Looking to buy our first sail boat, your opinions/expertise are wanted
My wife and I are relatively new to sailing, but we have been around water as far back as we can remember, and we want to purchase our own boat this year.
I've been sailing on/off with friends (and who ever else might need a crew) for ~5 years, getting more seriously in to it the past 2 years. I am getting comfortable on a sail boat, and feel that I am just a little ways away of being very comfortable on my own boat.
My wife is quite green, but took beginner sailing lessons last year, and she is feeling very comfortable now.
I love where we live in NE IL/SE WI, but the sailing season here is just too short. I don't want to stick a ton of money in to something that I can only use for 6 months out of the year (if we're lucky), but I have no problem in spending the money to get something reliable and in good shape.
We have sailed everything from 20' boats to 36' boats, and a few boats in between, and we had fun on all size boats.
We will be sailing 100% on Lake Michigan, which as most of you probably now, can kick up very quickly. It's not like sailing off-shore in the ocean, but it can get hairy very quick, so we need something that tracks great and is stable even in rough weather.
I'm writing this post so that I can hear from you experienced folks two things...1) what is the best size range of boat for our criteria below, 2) please list your top 5 to 10 proven boats for reliability (hull and general equipment) --- brands and models would be appreciated.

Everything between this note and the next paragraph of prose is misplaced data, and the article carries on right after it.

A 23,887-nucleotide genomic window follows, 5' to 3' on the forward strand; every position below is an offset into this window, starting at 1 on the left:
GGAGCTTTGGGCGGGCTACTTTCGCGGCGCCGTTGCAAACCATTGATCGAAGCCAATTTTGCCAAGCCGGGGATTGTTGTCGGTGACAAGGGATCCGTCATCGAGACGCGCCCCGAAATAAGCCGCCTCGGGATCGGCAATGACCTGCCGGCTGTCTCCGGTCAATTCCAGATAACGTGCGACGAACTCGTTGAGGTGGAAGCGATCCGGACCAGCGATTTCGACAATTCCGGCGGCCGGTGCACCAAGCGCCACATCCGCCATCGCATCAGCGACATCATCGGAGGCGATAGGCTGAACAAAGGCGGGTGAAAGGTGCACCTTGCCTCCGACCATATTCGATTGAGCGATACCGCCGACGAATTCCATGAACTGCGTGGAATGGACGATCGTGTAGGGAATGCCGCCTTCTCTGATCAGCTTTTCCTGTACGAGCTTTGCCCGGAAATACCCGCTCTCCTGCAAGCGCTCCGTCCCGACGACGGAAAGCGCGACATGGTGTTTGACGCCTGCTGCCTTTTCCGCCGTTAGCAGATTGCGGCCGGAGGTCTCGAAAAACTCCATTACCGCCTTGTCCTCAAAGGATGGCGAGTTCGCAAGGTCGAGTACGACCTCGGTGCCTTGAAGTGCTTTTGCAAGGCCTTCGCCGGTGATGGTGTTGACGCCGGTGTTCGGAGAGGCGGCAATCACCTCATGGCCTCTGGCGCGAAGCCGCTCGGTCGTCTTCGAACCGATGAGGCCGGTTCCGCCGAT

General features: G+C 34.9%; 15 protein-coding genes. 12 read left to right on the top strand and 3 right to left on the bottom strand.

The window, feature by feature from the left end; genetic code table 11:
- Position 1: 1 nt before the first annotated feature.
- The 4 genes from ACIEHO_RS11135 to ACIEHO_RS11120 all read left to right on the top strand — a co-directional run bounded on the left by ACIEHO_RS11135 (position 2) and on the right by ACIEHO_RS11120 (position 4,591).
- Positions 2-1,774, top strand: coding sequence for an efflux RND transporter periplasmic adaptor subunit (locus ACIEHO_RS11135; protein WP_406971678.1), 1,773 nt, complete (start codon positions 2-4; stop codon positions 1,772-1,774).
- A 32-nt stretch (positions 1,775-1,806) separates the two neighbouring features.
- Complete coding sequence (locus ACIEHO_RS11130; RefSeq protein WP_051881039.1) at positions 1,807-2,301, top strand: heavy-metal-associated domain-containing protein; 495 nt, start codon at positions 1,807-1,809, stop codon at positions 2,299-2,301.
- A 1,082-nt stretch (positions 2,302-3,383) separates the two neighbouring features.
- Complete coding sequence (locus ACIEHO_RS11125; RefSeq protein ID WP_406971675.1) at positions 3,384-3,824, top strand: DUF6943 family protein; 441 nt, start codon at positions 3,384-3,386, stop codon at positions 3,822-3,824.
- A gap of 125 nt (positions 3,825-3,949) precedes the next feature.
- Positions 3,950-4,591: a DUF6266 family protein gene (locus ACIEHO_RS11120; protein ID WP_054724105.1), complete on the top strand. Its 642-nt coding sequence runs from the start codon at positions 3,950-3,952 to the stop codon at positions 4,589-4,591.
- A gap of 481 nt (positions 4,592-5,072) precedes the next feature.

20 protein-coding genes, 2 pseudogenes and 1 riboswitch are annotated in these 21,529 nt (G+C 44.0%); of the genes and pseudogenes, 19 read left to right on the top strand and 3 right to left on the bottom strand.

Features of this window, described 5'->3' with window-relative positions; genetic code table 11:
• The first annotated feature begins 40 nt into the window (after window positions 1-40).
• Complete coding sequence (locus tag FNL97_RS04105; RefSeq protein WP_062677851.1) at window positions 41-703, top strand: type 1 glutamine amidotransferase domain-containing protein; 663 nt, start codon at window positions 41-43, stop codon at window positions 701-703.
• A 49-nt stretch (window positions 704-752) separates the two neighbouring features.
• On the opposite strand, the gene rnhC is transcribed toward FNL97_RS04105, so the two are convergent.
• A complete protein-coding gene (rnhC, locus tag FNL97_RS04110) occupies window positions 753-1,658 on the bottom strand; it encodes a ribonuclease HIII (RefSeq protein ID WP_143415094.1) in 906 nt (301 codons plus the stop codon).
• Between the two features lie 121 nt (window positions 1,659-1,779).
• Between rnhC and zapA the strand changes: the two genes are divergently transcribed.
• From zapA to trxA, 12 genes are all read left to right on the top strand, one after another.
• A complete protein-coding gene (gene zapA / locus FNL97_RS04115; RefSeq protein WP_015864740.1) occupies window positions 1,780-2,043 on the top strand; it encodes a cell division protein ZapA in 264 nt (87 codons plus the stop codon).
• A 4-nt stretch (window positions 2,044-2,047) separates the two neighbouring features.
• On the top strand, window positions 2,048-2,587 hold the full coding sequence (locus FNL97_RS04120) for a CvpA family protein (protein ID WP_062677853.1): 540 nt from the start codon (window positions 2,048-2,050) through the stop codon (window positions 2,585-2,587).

Criteria for our boat will be:
*Up to 6 adults on board at one time
*We will be using the boat primarily for day sailing, but 25% of the use will be for overnight trips of 1 to 3 nights, and 10% of the use will be for overnight trips to 4 nights or more with 4 adults
*Relatively comfortable accomodations in cabin
*Decent racer to participate in club races --- nothing major, but something that will keep up with the rest of the boats out there
*We would like to stay <$20k to leave room in our budget for upgrades, but if we can get a boat for $10k we would be thrilled
If I need to post any other desired details, please let me know.
Your requirements and budget are going to make it difficult for you. In order to get a boat big enough for 4 adults overnight on for 4 days you are looking at something 35'. If the adults are two couples, and they are real friendly and you don't take much gear, then maybe a 30' boat would work. You'll have to decide how comfortable you need to be.
For 20K you're looking at old (late 70's / early 80's) Catalina, O'day, Newport, Pearson, Hunter, etc. 30' boats.
If you want something bigger, then you'll be looking at even older boats.
To be honest, if you really want to fit 4 adults in the cockpit, spend 4 day trips with 4 adults, and be competitive on the race course, you're looking at 30K easy.